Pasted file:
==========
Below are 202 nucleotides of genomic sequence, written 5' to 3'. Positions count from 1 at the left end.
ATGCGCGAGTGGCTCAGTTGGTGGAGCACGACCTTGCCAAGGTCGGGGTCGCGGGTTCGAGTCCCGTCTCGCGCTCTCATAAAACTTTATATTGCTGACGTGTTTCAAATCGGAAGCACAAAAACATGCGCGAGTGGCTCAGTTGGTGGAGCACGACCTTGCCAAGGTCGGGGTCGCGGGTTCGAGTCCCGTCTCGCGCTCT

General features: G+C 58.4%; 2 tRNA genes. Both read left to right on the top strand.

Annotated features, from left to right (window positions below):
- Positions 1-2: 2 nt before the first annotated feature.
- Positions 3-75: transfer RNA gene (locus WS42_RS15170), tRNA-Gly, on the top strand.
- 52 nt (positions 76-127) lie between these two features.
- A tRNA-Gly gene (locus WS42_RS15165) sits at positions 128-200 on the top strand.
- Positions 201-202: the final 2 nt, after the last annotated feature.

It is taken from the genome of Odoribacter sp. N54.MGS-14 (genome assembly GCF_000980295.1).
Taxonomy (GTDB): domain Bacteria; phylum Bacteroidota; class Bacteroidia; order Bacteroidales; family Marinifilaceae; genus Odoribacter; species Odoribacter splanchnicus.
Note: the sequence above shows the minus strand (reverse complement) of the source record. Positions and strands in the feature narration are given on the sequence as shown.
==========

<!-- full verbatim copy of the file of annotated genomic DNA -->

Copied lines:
Below are 202 nucleotides of genomic sequence, written 5' to 3'. Positions count from 1 at the left end.
ATGCGCGAGTGGCTCAGTTGGTGGAGCACGACCTTGCCAAGGTCGGGGTCGCGGGTTCGAGTCCCGTCTCGCGCTCTCATAAAACTTTATATTGCTGACGTGTTTCAAATCGGAAGCACAAAAACATGCGCGAGTGGCTCAGTTGGTGGAGCACGACCTTGCCAAGGTCGGGGTCGCGGGTTCGAGTCCCGTCTCGCGCTCT

General features: G+C 58.4%; 2 tRNA genes. Both read left to right on the top strand.

Annotated features, from left to right (window positions below):
- Positions 1-2: 2 nt before the first annotated feature.
- Positions 3-75: transfer RNA gene (locus WS42_RS15170), tRNA-Gly, on the top strand.
- 52 nt (positions 76-127) lie between these two features.
- A tRNA-Gly gene (locus WS42_RS15165) sits at positions 128-200 on the top strand.
- Positions 201-202: the final 2 nt, after the last annotated feature.

It is taken from the genome of Odoribacter sp. N54.MGS-14 (genome assembly GCF_000980295.1).
Taxonomy (GTDB): domain Bacteria; phylum Bacteroidota; class Bacteroidia; order Bacteroidales; family Marinifilaceae; genus Odoribacter; species Odoribacter splanchnicus.
Note: the sequence above shows the minus strand (reverse complement) of the source record. Positions and strands in the feature narration are given on the sequence as shown.